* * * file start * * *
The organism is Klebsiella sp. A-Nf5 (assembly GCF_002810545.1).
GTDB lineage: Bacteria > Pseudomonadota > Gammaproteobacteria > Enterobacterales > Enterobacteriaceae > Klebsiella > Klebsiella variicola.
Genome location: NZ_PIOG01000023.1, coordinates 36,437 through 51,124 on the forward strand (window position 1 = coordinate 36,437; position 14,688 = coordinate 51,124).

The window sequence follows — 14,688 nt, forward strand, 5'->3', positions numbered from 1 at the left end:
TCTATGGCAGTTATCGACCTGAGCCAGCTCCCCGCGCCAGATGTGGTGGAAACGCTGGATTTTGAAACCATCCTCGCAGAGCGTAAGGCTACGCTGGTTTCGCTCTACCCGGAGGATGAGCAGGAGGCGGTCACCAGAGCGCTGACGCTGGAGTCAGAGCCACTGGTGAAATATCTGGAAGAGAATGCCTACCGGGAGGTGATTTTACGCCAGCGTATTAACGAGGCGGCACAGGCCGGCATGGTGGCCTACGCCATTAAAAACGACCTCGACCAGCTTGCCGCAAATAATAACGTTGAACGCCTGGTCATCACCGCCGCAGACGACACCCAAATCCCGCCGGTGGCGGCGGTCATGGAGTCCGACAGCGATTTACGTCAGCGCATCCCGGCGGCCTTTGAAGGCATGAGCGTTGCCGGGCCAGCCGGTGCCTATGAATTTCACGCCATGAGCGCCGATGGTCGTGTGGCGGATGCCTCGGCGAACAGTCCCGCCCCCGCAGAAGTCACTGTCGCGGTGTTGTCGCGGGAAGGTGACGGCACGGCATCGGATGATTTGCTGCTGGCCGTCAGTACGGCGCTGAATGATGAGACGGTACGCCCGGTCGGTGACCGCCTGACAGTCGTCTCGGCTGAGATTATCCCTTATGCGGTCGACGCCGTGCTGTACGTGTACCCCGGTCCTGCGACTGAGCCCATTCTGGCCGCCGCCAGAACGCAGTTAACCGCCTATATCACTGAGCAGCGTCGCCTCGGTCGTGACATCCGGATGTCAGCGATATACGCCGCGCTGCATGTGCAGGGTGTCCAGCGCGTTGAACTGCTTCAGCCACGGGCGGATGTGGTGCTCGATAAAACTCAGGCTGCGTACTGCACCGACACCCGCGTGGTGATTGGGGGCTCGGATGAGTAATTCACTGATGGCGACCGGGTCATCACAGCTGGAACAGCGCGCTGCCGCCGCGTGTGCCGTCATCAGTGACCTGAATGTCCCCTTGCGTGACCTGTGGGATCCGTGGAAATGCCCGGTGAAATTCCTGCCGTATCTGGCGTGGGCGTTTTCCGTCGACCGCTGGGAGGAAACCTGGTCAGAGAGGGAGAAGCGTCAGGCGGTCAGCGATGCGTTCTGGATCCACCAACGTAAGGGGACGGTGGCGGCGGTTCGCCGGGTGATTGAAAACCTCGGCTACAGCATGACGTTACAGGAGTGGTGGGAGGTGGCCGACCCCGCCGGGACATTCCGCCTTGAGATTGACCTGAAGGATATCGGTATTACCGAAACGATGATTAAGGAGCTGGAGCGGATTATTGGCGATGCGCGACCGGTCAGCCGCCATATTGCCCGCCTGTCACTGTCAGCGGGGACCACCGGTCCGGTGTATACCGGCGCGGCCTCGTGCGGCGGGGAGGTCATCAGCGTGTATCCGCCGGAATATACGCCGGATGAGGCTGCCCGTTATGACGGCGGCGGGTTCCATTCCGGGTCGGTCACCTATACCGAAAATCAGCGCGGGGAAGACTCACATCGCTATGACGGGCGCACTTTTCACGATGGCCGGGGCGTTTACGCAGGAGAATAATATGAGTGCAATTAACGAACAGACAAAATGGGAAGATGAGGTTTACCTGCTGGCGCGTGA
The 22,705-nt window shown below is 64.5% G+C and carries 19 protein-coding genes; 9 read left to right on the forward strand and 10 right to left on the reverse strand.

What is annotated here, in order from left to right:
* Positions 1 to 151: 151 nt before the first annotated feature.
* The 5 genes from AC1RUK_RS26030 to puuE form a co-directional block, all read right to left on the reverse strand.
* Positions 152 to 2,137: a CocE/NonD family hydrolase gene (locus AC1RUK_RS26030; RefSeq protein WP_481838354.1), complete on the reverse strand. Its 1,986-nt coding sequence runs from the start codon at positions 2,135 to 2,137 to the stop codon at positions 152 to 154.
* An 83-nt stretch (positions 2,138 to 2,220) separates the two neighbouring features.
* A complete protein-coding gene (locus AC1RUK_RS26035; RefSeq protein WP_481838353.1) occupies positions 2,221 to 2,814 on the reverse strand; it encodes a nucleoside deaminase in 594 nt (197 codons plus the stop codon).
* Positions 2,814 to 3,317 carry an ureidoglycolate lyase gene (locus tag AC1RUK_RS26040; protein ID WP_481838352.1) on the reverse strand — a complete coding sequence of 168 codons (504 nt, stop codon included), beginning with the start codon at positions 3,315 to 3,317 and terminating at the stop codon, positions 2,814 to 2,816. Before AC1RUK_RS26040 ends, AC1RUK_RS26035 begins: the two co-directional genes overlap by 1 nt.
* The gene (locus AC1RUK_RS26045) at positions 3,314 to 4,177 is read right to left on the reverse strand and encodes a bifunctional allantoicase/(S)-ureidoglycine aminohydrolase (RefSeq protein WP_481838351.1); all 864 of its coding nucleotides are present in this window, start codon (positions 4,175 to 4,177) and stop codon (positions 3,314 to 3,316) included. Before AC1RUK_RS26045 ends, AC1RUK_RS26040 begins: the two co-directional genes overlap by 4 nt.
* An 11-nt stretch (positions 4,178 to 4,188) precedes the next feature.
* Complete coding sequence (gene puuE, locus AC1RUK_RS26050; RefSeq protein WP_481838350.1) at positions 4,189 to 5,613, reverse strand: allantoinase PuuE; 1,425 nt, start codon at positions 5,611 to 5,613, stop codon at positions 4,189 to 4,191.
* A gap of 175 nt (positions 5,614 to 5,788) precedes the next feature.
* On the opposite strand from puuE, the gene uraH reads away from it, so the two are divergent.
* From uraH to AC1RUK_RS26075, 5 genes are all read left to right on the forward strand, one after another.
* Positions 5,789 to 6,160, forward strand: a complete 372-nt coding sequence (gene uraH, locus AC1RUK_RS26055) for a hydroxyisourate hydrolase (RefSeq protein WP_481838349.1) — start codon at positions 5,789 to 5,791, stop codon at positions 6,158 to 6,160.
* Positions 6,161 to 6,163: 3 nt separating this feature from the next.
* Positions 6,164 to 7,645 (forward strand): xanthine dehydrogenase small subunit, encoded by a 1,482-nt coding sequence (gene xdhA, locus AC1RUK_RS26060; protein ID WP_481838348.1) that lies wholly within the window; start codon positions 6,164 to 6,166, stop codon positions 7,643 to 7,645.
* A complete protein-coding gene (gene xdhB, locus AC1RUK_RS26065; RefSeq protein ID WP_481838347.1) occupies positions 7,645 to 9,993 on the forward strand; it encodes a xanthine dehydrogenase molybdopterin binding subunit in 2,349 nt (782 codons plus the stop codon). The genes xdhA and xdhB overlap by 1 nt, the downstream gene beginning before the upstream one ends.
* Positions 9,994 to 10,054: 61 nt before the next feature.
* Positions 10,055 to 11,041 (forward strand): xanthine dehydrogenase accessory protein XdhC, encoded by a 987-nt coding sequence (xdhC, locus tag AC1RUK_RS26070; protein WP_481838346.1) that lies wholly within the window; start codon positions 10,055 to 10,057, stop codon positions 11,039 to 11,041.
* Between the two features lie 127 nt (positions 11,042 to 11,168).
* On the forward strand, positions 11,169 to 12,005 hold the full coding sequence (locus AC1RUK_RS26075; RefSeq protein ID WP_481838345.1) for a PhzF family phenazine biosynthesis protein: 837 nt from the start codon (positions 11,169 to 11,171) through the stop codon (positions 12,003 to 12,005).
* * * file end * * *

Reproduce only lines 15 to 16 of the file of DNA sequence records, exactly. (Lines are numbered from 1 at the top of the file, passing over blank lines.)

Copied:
* An 11-nt stretch (positions 4,178 to 4,188) precedes the next feature.
* Complete coding sequence (gene puuE, locus AC1RUK_RS26050; RefSeq protein WP_481838350.1) at positions 4,189 to 5,613, reverse strand: allantoinase PuuE; 1,425 nt, start codon at positions 5,611 to 5,613, stop codon at positions 4,189 to 4,191.